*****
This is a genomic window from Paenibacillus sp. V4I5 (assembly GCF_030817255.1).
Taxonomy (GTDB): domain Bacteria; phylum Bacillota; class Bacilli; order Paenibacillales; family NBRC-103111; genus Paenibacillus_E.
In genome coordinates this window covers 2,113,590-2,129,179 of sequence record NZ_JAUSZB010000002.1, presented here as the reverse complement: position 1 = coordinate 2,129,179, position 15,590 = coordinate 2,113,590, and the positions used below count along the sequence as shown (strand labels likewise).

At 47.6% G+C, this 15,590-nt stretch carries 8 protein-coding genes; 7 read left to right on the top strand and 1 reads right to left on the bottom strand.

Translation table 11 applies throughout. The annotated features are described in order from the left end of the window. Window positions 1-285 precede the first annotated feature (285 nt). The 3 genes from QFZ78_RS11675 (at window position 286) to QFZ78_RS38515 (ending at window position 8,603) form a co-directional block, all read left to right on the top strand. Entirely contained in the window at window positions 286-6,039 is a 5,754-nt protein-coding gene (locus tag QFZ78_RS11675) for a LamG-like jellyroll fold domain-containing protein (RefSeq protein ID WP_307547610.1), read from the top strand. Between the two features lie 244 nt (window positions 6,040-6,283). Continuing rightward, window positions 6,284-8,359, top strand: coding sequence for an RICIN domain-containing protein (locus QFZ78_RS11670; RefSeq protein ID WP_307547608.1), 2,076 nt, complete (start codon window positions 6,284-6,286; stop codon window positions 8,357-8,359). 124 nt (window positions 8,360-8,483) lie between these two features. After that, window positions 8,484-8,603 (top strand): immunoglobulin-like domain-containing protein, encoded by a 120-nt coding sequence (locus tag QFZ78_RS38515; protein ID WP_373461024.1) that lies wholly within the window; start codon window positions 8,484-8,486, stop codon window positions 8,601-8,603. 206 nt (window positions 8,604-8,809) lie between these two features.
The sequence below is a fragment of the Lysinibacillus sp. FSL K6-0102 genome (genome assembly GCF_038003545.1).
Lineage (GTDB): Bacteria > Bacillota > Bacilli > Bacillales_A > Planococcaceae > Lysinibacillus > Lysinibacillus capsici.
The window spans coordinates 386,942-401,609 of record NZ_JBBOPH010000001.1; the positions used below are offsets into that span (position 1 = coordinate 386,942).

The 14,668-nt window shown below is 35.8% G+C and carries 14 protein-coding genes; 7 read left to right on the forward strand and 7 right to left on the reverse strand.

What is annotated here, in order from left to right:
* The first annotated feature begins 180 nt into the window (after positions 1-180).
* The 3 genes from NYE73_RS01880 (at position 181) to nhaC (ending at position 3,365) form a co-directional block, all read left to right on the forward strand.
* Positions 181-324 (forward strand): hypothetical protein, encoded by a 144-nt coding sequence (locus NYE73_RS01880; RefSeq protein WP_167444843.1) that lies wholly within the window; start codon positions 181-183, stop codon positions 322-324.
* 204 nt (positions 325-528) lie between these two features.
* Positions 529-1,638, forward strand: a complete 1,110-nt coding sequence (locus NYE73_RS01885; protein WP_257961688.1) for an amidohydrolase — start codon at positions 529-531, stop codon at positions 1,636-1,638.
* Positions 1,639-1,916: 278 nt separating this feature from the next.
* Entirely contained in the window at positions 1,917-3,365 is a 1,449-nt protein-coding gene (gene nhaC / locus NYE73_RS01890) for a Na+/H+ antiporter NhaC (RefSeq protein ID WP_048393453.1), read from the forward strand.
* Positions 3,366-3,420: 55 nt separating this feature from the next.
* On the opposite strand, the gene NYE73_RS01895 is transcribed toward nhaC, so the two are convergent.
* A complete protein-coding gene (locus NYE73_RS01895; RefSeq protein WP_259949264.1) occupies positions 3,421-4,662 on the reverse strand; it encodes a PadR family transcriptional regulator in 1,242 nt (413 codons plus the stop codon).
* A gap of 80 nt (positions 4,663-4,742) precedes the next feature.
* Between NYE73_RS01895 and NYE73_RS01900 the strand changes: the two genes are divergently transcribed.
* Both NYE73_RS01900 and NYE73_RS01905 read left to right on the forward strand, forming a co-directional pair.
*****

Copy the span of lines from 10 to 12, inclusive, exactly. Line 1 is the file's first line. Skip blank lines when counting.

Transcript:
What is annotated here, in order from left to right:
* The first annotated feature begins 180 nt into the window (after positions 1-180).
* The 3 genes from NYE73_RS01880 (at position 181) to nhaC (ending at position 3,365) form a co-directional block, all read left to right on the forward strand.